Pascua-Lama halt carries repercussions for Argentina, Chile

Mon Nov 4, 2013 5:42pm EST
Email This Article |
Share This Article
  • Facebook
  • LinkedIn
  • Twitter
| Print This Article | Single Page
[-] Text [+]

By Anthony Esposito and Fabian Cambero

BUENOS AIRES/SANTIAGO Nov 4 (Reuters) - Barrick Gold Corp's decision to mothball its huge Pascua-Lama project on the border of Chile and Argentina has highlighted startling divergences between the two South American countries over mining and energy investment.

In a role reversal of sorts, nationalistic Buenos Aires is championing the now-dormant Canadian-owned project, while stricter environmental norms in business-friendly Santiago paved the way for the project's suspension.

Last week's announcement by Toronto-based Barrick Gold Co was a blow to Argentina's government at a time when it is seeking to attract tens of billions of dollars to develop its shale oil and gas resources.

"Even if the cancellation isn't specifically related to Argentina's economic policies, it's still bad news" for the Argentine economy and the government, said Ignacio Labaqui, an analyst with Medley Global Advisors.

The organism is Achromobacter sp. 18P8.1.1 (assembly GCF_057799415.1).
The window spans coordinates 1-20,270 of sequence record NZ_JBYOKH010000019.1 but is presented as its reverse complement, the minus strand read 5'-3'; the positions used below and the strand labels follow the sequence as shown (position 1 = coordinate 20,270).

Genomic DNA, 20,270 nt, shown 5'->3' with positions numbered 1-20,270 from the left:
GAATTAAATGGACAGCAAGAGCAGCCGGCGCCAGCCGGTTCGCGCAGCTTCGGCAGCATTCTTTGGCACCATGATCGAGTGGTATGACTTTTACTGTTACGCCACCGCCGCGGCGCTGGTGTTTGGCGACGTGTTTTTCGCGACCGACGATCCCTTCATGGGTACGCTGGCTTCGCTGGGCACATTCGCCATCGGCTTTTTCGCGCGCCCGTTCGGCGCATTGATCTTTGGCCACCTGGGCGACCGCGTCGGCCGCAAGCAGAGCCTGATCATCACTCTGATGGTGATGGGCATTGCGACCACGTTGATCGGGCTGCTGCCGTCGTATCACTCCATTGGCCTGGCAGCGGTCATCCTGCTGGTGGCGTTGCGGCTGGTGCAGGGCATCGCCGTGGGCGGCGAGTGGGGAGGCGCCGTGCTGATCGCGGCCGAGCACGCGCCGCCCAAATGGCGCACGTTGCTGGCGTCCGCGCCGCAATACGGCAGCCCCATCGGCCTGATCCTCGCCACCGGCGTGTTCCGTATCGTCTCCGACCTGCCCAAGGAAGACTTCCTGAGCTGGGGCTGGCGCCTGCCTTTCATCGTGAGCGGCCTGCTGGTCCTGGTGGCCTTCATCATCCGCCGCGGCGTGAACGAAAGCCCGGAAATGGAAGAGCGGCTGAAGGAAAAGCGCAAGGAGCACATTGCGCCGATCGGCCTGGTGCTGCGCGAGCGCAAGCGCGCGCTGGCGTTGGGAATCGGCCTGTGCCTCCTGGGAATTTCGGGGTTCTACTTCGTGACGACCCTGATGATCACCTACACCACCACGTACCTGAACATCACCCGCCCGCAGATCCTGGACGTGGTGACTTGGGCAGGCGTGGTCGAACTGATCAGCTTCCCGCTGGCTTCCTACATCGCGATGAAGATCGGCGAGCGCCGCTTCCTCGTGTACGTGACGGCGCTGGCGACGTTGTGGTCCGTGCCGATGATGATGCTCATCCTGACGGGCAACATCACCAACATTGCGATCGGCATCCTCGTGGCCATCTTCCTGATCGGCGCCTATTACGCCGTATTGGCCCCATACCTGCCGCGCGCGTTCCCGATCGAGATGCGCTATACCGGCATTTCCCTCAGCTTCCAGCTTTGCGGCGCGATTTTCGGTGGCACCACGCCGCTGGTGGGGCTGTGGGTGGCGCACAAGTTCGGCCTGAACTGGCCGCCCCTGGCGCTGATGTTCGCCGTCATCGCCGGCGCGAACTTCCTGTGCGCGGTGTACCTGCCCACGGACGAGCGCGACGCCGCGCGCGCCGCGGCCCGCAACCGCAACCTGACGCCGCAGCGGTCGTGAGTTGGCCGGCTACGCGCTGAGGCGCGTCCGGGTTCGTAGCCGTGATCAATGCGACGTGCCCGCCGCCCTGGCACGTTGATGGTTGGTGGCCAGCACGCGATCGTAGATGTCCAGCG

The estimated $8.5 billion project, already about 50 percent complete, had enjoyed the support of President Cristina Fernandez's leftist government, which is trying to change Argentina's reputation for intervention, nationalistic rhetoric and runaway inflation.

Aiming to distance itself from the decision, her government said neighboring Chile was responsible, alluding to a court decision ordering the world's largest gold miner to suspend building Pascua-Lama in the spring due to environmental harm.

"The delays the project is suffering are a product of legal conflicts Barrick has in Chile that prompted the Supreme Court there to get involved after indigenous communities filed complaints," Argentine Planning Minister Julio De Vido said in a statement. "This situation has nothing to do with the project's conditions in our country."

Pascua-Lama has also been plagued by cost overruns and a sharp drop in bullion prices, and policies in Argentina or Chile did not directly trigger Barrick's decision.   Continued...